He is in good company: Ben Bernanke when he was chairman of the US central bank said credit was "the lifeblood of the economy".

Plus for hacks the hospital scenario offers plenty of scope for doses of bitter medicine, flat-lining heart monitors, and melodramatic life and death scenarios.

Ideologically it allows them to sit on a metaphorical fence. The right is happy to view the patient as largely self-healing. The left is keener for the doctor to always be on call, just in case intervention is required.

Unfortunately the image is now so over-used it is practically dead on arrival.

Going over the top

In George Osborne's Mansion House speech this summer he dropped in a mention of Winston Churchill (as he's been known to do before).

Image source, Getty Images
Image caption,
Don't shoot: they're future business partners

The phrases "we will not waver" and "we must win this battle" were marshalled.

But the real champion of the battlefield metaphor is Warren Buffett, reputed to be the western world's most successful long term investor.

He viewed the financial crisis as "an economic Pearl Harbor" and blamed in part the "financial weapons of mass destruction", such as derivatives.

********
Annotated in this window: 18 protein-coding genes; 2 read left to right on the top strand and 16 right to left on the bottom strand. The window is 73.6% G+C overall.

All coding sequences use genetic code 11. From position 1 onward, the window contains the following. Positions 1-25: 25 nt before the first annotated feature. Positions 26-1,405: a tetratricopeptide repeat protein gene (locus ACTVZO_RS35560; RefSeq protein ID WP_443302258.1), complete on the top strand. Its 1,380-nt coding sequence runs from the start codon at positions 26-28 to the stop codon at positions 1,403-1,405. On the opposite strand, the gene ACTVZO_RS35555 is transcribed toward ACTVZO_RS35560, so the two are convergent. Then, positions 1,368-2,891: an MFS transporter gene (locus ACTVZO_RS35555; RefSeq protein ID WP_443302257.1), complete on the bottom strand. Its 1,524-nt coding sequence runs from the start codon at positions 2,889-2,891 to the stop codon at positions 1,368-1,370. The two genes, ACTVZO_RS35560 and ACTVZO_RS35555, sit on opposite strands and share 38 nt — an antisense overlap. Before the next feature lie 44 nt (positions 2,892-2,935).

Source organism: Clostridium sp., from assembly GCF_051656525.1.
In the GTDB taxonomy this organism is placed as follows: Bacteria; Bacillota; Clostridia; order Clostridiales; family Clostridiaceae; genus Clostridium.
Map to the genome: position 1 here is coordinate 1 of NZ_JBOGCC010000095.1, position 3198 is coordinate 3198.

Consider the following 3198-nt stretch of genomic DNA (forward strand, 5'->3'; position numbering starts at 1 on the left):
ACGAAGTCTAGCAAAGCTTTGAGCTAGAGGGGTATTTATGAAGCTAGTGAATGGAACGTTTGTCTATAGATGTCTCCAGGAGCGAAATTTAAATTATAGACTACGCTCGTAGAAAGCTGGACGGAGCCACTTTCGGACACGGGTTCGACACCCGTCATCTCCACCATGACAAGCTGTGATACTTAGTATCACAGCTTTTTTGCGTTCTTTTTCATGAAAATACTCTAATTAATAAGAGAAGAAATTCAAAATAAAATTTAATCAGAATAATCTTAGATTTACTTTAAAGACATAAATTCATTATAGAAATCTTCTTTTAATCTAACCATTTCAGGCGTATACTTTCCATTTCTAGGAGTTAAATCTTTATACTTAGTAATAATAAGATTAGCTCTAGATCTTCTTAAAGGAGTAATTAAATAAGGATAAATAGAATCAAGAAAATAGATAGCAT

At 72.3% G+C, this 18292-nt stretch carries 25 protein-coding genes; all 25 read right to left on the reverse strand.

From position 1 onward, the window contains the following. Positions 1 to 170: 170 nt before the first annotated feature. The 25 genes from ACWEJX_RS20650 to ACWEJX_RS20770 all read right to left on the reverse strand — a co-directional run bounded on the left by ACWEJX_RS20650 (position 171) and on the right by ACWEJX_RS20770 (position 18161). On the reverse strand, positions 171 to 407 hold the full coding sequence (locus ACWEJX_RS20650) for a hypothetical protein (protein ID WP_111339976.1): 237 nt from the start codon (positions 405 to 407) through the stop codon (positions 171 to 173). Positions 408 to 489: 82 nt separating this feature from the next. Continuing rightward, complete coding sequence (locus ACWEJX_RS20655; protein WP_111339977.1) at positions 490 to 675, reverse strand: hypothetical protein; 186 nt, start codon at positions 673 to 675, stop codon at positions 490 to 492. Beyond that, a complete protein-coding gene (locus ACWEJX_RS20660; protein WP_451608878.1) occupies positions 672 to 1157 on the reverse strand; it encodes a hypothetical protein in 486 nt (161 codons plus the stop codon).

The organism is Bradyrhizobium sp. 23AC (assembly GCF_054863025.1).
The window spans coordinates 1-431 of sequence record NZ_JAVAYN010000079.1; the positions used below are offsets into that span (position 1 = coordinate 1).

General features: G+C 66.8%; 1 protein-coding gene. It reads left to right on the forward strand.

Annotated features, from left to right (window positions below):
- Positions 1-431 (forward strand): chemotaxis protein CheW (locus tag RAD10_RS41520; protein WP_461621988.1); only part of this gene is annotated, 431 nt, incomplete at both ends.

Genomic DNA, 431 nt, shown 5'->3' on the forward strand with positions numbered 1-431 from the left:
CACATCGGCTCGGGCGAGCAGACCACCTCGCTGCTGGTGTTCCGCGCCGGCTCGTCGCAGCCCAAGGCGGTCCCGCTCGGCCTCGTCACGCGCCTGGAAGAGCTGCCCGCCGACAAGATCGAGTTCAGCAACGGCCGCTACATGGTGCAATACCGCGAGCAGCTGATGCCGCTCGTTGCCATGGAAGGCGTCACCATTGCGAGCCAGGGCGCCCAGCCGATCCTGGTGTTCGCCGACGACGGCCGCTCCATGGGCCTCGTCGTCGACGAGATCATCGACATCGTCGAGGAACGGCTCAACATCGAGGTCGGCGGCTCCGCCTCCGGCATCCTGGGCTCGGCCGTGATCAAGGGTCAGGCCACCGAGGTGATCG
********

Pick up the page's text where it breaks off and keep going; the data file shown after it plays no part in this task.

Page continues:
It may have helped illustrate the scale of the challenge, but Professor McCloskey thinks war vocabulary is dangerous.

If people think they're fighting a battle, they become preoccupied with competing and relative strength and they don't see the ways in which we benefit each other.

At the end of the nineteenth century the British press talked of a "German invasion" when it was products like steel and toys crossing the channel.

"All the aggressive talk of things that were like war, contributed to making actual war," she says.

Give them a medal

Sporting metaphors are favoured at the Bank of England, buoyed up perhaps by the success of London 2012.

Image source, PA
Image caption,
"Shall we just sweat out this recession?"

The Bank's chief economist Andrew Haldane likes to spin a cricketing metaphor when considering whether the bank should "play off the front foot" or take things more defensively over interest rates.

Possibly this baffles his Canadian boss Mark Carney who relies instead on a "trusty canoe" to "navigate the most rapid and treacherous waters" suggesting a more adrenaline fuelled approach to interest rate setting.

Since then though he has predicted more of a long hard slog if we're to "win the economic marathon".

Given that we try to read meaning into every utterance central bankers make, their choice of metaphor must be worth scrutinising.

Watch out for standard issue yellow jerseys for BoE staff if the recovery stays on track.

The housekeeper's purse

This one was Mrs Thatcher's meat and drink.

Image source, Getty Images
Image caption,
"Any woman who understands the problems of running a home will be nearer to understanding the problems of running a country." M. Thatcher.